NGK Spark Plugs entered the world of Formula One for the first time with Honda in 1964. The following year they achieved their first Grand Prix victory in Mexico with the American driver Richie Ginther.
Following their success with Honda Formula One, NGK spark plugs were soon were fitted in many other Formula One engines. In 1978 another American driver, Mario Andretti, won the Formula One World Championship in the Lotus 78 sparked by NGK.
In 1998, a car with a Mercedes engine fitted with NGK spark plugs took NGK to its 100th victory in Formula One, and in 2007, cars fitted with NGK spark plugs achieved wins in all 17 races, stretching the total to 200 wins.
In 2012 season, NGK is supplying spark plugs to two engine manufacturers, Mercedes and Ferrari who in turn supply engines to six Formula One teams .
The forces at work within a Formula 1 engine place massive demands on every component. Vibration and heat being two of the major factors that seeks out any potential weakness. For NGK this environment provides the ideal proving ground for the ultimate test of spark plug performance.
Barcelona Grand Prix Race Report
April 22, 2013
Hola Alonso! NGK sparks Fernando to victory at his home Grand Prix
As the teams go pit stop crazy, Alonso sails to a well earned victory in Barcelona, while Mercedes once again lose out after a commanding performance in qualifying.
The Grand Prix season’s first race in Europe is always waited for with anticipation as it usually marks the first round of major upgrades in the season. And the teams came to Spain with new parts aplenty and hopes high for a performance step. For the likes of McLaren, a step that couldn’t come to soon.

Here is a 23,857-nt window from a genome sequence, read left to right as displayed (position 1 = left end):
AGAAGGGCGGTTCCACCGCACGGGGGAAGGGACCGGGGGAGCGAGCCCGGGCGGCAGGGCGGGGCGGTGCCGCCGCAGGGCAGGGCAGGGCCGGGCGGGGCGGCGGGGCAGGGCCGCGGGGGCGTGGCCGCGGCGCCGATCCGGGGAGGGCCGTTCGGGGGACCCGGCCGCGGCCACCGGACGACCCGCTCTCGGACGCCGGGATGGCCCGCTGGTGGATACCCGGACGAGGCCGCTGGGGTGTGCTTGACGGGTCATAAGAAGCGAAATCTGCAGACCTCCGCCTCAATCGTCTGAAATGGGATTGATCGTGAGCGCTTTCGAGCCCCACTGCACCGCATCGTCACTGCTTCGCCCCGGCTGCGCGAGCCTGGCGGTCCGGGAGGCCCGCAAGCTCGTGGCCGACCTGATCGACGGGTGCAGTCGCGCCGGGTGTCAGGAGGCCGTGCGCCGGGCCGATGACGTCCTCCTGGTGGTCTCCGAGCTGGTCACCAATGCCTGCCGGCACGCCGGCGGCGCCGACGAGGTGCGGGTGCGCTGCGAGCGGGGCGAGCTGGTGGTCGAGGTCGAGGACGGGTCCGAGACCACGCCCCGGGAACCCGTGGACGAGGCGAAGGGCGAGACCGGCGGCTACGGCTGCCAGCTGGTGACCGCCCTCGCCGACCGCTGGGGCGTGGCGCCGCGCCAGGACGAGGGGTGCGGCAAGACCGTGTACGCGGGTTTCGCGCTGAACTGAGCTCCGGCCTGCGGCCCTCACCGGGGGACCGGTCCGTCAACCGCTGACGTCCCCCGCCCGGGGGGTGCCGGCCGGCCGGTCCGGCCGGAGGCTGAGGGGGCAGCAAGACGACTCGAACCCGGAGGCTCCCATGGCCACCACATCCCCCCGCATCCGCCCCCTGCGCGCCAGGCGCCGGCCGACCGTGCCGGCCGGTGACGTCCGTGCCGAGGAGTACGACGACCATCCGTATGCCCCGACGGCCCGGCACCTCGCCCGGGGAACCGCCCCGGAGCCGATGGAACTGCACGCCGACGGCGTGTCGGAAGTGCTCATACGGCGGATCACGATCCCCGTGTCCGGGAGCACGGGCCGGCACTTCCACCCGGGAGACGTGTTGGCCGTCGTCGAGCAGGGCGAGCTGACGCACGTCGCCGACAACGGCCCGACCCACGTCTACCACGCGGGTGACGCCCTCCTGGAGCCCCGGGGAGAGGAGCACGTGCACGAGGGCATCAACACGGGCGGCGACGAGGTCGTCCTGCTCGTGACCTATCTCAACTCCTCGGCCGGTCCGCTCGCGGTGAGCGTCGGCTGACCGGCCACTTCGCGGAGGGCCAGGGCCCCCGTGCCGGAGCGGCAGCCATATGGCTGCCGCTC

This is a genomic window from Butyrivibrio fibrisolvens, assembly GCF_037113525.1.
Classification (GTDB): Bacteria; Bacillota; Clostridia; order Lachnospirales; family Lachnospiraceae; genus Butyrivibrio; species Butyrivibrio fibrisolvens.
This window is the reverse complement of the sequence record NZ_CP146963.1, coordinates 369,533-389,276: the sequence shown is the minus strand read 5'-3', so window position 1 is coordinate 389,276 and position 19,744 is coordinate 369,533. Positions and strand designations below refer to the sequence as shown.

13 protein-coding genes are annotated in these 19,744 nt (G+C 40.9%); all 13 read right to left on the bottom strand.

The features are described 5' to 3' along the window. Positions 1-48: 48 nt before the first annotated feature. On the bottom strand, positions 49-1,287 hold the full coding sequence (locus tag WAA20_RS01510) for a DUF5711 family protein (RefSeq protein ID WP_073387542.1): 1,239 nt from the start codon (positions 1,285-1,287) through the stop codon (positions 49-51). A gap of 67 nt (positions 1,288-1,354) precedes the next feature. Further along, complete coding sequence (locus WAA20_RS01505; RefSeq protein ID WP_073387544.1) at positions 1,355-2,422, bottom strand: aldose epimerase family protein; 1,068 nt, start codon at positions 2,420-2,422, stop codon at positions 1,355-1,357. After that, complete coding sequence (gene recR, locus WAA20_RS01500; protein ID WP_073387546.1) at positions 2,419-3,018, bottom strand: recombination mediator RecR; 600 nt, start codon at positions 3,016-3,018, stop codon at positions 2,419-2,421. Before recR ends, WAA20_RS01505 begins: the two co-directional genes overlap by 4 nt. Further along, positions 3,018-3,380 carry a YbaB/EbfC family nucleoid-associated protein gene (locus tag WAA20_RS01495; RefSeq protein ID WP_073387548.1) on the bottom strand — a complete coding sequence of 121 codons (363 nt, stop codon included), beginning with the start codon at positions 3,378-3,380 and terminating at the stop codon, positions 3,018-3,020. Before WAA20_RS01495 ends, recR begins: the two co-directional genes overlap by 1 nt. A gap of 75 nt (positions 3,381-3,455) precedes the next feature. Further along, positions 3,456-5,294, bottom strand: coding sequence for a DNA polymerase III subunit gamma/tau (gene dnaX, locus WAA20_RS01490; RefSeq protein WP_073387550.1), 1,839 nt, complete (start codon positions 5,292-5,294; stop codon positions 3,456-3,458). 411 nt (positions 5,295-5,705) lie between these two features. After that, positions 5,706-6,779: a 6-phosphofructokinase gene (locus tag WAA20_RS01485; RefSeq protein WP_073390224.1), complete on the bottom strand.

As practice unfolded, it was hard to judge exactly where the upgrades had been made to greatest effect but Ferrari looked strong throughout with Red Bull threatening as ever. The dark horses at Lotus continue to deliver consistent performance, particularly with a car that is remarkably gentle on its tyres. An attribute many teams would like to emulate.
Come qualifying however, it rapidly became apparent that the Mercedes boys had been sandbagging all through practice as they stormed to claim a front row lock out with Nico Rosberg on pole. Jostling for position behind them were Sebastien Vettel and of Kimi Raikkonen with Ferrari locking out the third row with Massa pushing Alonso hard. Grosjean and Webber took seventh and eighth while Perez took ninth ahead of his team mate Button, who was languishing down in 14th. Paul di Resta meanwhile took the last of the top ten positions.
Which left two questions to be answered. Could Mercedes maintain their qualifying performance for the race? And how many pitstops would be needed to last the distance? Three for sure. Four for many. And possibly even five for the less fortunate few. The pit crews where definitely going to be earning their keep come Sunday…